1. The automatic toll lanes on both the Narrows and 520 also do photo tolling by photographing the license plate. The red light cameras and speed zone cameras have this capability as well. I doubt they keep a record of every car passing through, but they probably could.

    There have been civil cases where tolling data has been used to prove that somebody had been in one area or another at a certain time.

    And, of course if you carry a cell phone your location can be roughly triangulated based on what cell towers you are currently using even when the phone is idle.

  2. I’m almost 99% positive The BPD’s ANPR system is provided by Redflex Inc.
    As your readers should know Redflex owns, operates and maintains the automated red light cameras as seen in Bremerton. Redflex is a foreign, for profit company. Who’s to say what they do with the data that they are recording and storing?
    I know for a fact Redflex cameras are recording 24/7/365 and that data is stored by Redflex and that data can be and has been used for other things besides red light infractions.
    How do you like to be spied on? Some will say, ” if you are not doing anything wrong then why worry?” my answer is, “if I’m not doing anything wrong than why spy on me?”
    What if the BPD hates me for standing up in opposition to their for profit cameras?How easy it would be to set their computer on alert should my vehicle enter their city.
    I do not like it. It is un-American.

  3. did some googlin and it appears the BPD’s plate readers came from Day Wireless Sytems not Redflex as I previously thought. I’ll have to look into this more and get back to you.

  4. If they are doing this then why can’t they use this to send Tickets out for EXPIRED TAGS. I have seen too many drivers going down the road with EXPIRED TAGS on their vehicle. This would FORCE vehicle Owners to renew their plates.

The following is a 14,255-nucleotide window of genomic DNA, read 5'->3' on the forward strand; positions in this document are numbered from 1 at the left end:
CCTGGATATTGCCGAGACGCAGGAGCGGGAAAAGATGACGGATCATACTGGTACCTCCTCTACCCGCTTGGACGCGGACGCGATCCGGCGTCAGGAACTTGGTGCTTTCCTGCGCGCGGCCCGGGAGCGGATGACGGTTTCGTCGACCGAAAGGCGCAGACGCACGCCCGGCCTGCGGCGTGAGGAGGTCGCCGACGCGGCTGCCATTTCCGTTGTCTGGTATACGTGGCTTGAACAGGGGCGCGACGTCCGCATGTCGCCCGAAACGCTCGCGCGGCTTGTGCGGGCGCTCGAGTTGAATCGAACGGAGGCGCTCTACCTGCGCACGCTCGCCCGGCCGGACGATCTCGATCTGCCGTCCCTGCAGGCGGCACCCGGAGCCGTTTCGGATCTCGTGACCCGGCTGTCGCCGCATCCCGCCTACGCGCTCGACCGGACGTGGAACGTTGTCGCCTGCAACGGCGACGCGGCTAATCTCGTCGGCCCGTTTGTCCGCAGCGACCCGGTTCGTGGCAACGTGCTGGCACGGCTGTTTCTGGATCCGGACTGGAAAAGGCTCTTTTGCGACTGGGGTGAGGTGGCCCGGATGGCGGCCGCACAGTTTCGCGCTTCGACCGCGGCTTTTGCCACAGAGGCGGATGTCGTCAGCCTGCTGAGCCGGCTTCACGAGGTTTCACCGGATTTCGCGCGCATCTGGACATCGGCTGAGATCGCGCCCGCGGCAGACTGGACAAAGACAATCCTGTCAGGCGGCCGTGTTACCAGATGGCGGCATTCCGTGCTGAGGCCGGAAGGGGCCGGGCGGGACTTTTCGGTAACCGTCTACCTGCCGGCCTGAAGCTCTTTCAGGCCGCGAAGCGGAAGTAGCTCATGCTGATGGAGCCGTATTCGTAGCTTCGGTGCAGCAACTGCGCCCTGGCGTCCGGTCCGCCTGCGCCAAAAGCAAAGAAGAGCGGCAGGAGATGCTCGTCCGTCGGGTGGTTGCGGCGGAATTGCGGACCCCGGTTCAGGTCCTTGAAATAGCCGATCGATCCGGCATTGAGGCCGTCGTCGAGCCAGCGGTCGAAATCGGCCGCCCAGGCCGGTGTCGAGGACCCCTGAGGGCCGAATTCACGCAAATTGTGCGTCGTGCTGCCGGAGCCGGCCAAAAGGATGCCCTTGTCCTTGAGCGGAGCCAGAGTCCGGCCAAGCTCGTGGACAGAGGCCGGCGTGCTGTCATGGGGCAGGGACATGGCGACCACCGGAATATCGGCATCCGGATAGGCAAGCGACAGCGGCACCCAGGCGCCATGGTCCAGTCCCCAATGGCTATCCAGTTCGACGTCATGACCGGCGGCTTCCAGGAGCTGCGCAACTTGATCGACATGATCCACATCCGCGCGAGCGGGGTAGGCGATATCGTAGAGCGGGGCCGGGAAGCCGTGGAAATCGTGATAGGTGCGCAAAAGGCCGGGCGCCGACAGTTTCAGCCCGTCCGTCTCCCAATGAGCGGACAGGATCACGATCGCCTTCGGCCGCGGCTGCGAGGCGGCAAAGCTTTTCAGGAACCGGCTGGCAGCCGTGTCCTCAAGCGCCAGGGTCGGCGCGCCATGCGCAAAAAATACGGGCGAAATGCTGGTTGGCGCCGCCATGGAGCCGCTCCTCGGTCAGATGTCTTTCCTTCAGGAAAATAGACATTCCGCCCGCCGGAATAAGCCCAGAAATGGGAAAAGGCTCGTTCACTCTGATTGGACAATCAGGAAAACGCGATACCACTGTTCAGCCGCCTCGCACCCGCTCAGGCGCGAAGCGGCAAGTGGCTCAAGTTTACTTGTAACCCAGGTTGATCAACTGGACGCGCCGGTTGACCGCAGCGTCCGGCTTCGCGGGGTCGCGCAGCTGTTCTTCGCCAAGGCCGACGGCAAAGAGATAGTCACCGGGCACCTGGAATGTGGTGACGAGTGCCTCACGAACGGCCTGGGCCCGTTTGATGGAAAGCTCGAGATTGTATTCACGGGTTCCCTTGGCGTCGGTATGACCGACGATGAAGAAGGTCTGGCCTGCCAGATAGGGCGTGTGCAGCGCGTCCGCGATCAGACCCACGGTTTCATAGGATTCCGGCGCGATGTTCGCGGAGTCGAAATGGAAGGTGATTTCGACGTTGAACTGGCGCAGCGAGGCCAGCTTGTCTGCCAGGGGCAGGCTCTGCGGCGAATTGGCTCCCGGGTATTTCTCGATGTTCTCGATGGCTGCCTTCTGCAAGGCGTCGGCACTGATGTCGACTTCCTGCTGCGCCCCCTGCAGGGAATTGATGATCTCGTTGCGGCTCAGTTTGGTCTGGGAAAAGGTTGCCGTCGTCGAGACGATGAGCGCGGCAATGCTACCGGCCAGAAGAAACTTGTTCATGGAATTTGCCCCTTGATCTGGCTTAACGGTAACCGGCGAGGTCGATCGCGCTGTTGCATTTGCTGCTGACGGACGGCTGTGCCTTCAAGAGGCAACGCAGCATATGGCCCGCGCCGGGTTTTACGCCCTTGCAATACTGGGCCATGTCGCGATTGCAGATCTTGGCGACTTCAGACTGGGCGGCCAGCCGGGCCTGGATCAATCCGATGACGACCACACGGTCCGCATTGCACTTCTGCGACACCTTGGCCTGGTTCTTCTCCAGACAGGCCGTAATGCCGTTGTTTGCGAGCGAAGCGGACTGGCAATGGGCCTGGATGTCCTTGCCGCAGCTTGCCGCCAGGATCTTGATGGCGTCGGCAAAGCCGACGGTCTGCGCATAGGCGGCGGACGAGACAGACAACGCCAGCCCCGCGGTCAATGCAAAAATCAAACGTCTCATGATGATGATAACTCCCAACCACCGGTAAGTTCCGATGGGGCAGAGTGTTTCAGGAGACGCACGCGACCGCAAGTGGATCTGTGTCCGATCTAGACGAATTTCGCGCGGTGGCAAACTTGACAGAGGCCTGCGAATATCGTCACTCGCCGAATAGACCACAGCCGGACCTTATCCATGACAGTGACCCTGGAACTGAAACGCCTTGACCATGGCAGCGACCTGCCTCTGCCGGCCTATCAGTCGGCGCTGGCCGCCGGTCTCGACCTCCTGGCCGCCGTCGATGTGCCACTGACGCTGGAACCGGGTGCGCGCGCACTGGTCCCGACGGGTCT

With Drivers who have failed to pay for crossing the 520 floating bridge who cannot renew their tags until they pay their tolls. It would be able to give them Citations for Expired Tags and could possibly force them to have their tags removed by State Patrol.

  5. Roger, my tags are expired because I refuse to pay their Redflex Automated Infraction. I am not guilty and paying the fine is an “admission of guilt”. I took it to court but they put an unsworn, unqualified “judge” in front of me who refused to examine my evidence. Long Story short, the city of Bremerton hand in hand with Redflex are ruining my credit and are making it impossible to register my work vehicle. I have been pulled over once by WSP but he let me off with a warning. I still need to work and drive my vehicle for travel thru out the state. So if you see my expired tag now you know why. I would hope the LEo’s have bigger fish to fry then my little tag but ……oh wait, I am the fish they already fried.
    P.S. The BPD officer was off duty, he wasn’t at work when REDFLEX signed and dated “my” ticket in Arizona “under the penalty of perjury” So there is your automated for profit, police work.